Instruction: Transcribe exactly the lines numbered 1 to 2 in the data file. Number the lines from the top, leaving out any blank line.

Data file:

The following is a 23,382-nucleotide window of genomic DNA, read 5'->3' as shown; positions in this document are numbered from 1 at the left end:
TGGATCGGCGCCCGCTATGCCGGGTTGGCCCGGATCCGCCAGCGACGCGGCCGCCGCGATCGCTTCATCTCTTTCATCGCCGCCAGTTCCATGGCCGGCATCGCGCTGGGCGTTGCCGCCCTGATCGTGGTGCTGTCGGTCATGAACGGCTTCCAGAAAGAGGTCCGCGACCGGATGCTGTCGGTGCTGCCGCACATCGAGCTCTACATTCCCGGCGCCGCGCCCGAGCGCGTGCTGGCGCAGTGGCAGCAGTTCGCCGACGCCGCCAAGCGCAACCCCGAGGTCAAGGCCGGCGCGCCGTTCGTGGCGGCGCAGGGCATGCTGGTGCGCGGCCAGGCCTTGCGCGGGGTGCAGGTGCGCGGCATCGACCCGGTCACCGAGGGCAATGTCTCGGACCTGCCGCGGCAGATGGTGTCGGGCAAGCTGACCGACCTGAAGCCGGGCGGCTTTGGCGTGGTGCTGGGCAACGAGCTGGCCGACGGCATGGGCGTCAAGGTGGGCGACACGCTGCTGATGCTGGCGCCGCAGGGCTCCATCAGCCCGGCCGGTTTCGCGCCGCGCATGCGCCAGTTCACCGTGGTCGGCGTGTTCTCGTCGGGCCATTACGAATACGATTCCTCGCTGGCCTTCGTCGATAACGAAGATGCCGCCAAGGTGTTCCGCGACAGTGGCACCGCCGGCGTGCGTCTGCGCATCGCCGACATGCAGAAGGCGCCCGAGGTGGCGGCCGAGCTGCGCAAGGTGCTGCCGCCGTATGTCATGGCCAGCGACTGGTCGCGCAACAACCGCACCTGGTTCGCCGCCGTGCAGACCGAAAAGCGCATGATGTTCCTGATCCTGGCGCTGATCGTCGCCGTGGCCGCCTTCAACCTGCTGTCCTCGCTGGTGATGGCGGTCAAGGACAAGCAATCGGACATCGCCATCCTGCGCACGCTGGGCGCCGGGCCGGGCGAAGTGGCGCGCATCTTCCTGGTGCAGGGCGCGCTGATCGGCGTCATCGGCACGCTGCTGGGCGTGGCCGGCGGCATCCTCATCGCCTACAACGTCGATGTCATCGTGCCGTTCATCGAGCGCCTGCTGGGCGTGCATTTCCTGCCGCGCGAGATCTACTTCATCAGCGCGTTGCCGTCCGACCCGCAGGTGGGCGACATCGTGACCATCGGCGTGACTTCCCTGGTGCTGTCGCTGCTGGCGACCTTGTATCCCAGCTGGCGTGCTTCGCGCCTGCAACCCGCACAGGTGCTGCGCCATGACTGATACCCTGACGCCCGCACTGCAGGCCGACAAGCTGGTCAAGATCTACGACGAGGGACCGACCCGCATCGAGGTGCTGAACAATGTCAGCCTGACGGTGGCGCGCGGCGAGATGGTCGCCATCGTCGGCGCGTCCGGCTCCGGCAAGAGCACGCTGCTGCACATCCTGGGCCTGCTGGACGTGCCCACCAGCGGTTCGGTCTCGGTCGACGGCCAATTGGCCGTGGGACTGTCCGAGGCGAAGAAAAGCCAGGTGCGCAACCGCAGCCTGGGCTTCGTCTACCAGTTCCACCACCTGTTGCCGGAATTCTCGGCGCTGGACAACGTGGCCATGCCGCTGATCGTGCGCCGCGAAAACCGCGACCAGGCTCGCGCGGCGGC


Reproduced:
The following is a 23,382-nucleotide window of genomic DNA, read 5'->3' as shown; positions in this document are numbered from 1 at the left end:
TGGATCGGCGCCCGCTATGCCGGGTTGGCCCGGATCCGCCAGCGACGCGGCCGCCGCGATCGCTTCATCTCTTTCATCGCCGCCAGTTCCATGGCCGGCATCGCGCTGGGCGTTGCCGCCCTGATCGTGGTGCTGTCGGTCATGAACGGCTTCCAGAAAGAGGTCCGCGACCGGATGCTGTCGGTGCTGCCGCACATCGAGCTCTACATTCCCGGCGCCGCGCCCGAGCGCGTGCTGGCGCAGTGGCAGCAGTTCGCCGACGCCGCCAAGCGCAACCCCGAGGTCAAGGCCGGCGCGCCGTTCGTGGCGGCGCAGGGCATGCTGGTGCGCGGCCAGGCCTTGCGCGGGGTGCAGGTGCGCGGCATCGACCCGGTCACCGAGGGCAATGTCTCGGACCTGCCGCGGCAGATGGTGTCGGGCAAGCTGACCGACCTGAAGCCGGGCGGCTTTGGCGTGGTGCTGGGCAACGAGCTGGCCGACGGCATGGGCGTCAAGGTGGGCGACACGCTGCTGATGCTGGCGCCGCAGGGCTCCATCAGCCCGGCCGGTTTCGCGCCGCGCATGCGCCAGTTCACCGTGGTCGGCGTGTTCTCGTCGGGCCATTACGAATACGATTCCTCGCTGGCCTTCGTCGATAACGAAGATGCCGCCAAGGTGTTCCGCGACAGTGGCACCGCCGGCGTGCGTCTGCGCATCGCCGACATGCAGAAGGCGCCCGAGGTGGCGGCCGAGCTGCGCAAGGTGCTGCCGCCGTATGTCATGGCCAGCGACTGGTCGCGCAACAACCGCACCTGGTTCGCCGCCGTGCAGACCGAAAAGCGCATGATGTTCCTGATCCTGGCGCTGATCGTCGCCGTGGCCGCCTTCAACCTGCTGTCCTCGCTGGTGATGGCGGTCAAGGACAAGCAATCGGACATCGCCATCCTGCGCACGCTGGGCGCCGGGCCGGGCGAAGTGGCGCGCATCTTCCTGGTGCAGGGCGCGCTGATCGGCGTCATCGGCACGCTGCTGGGCGTGGCCGGCGGCATCCTCATCGCCTACAACGTCGATGTCATCGTGCCGTTCATCGAGCGCCTGCTGGGCGTGCATTTCCTGCCGCGCGAGATCTACTTCATCAGCGCGTTGCCGTCCGACCCGCAGGTGGGCGACATCGTGACCATCGGCGTGACTTCCCTGGTGCTGTCGCTGCTGGCGACCTTGTATCCCAGCTGGCGTGCTTCGCGCCTGCAACCCGCACAGGTGCTGCGCCATGACTGATACCCTGACGCCCGCACTGCAGGCCGACAAGCTGGTCAAGATCTACGACGAGGGACCGACCCGCATCGAGGTGCTGAACAATGTCAGCCTGACGGTGGCGCGCGGCGAGATGGTCGCCATCGTCGGCGCGTCCGGCTCCGGCAAGAGCACGCTGCTGCACATCCTGGGCCTGCTGGACGTGCCCACCAGCGGTTCGGTCTCGGTCGACGGCCAATTGGCCGTGGGACTGTCCGAGGCGAAGAAAAGCCAGGTGCGCAACCGCAGCCTGGGCTTCGTCTACCAGTTCCACCACCTGTTGCCGGAATTCTCGGCGCTGGACAACGTGGCCATGCCGCTGATCGTGCGCCGCGAAAACCGCGACCAGGCTCGCGCGGCGGC